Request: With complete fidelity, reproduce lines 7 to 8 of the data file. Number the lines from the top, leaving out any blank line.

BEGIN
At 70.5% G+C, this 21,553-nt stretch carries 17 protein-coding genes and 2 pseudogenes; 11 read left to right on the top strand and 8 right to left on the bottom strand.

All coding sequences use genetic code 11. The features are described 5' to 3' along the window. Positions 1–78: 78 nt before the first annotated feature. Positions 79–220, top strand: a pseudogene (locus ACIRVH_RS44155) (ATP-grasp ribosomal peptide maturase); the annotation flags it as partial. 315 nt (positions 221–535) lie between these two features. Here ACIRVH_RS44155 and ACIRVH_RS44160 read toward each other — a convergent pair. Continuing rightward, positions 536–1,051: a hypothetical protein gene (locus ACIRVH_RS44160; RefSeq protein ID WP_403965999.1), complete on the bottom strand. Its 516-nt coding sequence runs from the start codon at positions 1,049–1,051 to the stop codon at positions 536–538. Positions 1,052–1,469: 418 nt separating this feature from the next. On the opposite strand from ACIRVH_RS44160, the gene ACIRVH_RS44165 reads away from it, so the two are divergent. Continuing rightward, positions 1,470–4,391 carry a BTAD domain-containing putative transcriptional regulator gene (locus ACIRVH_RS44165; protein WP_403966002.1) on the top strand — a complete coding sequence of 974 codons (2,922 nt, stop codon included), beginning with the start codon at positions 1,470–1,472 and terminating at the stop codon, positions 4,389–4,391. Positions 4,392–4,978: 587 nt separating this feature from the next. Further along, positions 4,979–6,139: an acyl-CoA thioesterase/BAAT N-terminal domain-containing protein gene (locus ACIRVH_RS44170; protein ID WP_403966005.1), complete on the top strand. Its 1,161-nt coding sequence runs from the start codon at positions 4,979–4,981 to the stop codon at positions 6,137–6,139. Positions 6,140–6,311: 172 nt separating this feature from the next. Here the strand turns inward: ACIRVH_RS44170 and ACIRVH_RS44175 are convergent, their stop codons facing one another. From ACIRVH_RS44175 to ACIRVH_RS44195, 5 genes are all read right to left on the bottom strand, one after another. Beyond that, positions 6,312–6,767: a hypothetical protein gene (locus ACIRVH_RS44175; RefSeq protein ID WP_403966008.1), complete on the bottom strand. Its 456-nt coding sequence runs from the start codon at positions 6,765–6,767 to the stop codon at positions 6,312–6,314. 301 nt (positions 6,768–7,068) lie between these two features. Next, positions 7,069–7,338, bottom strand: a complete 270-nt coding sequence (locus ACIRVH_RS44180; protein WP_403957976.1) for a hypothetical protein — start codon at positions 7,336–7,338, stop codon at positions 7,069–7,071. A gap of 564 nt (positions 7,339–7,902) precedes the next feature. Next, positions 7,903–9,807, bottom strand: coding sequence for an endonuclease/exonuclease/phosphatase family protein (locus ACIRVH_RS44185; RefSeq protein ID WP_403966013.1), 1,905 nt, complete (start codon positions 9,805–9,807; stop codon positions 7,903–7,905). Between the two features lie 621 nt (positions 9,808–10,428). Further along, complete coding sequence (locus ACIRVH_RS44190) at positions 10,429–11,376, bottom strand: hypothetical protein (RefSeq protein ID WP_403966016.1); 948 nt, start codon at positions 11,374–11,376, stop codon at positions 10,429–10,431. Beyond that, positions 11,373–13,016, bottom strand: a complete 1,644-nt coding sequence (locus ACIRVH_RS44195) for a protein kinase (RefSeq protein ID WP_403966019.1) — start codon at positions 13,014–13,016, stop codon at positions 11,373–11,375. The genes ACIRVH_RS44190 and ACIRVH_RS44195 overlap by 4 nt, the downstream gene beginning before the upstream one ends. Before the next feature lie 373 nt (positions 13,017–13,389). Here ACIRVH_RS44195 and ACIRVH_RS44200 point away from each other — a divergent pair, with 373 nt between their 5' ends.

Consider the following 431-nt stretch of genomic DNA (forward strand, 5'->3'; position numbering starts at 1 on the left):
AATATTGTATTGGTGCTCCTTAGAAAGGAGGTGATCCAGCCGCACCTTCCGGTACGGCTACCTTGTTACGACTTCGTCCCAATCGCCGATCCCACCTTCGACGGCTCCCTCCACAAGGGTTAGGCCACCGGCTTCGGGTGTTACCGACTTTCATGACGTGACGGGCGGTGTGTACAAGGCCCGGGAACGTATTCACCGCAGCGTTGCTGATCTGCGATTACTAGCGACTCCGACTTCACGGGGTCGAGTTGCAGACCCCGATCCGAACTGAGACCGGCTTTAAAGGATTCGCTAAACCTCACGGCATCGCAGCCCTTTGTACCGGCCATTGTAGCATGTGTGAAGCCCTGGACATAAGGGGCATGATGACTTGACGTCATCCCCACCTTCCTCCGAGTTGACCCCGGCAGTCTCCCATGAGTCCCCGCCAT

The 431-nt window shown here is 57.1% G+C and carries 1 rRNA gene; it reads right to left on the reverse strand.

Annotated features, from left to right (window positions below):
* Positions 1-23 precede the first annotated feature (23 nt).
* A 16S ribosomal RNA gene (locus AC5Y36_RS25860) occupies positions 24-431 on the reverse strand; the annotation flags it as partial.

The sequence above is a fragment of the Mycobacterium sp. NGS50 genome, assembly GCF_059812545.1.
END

* Positions 1-23 precede the first annotated feature (23 nt).
* A 16S ribosomal RNA gene (locus AC5Y36_RS25860) occupies positions 24-431 on the reverse strand; the annotation flags it as partial.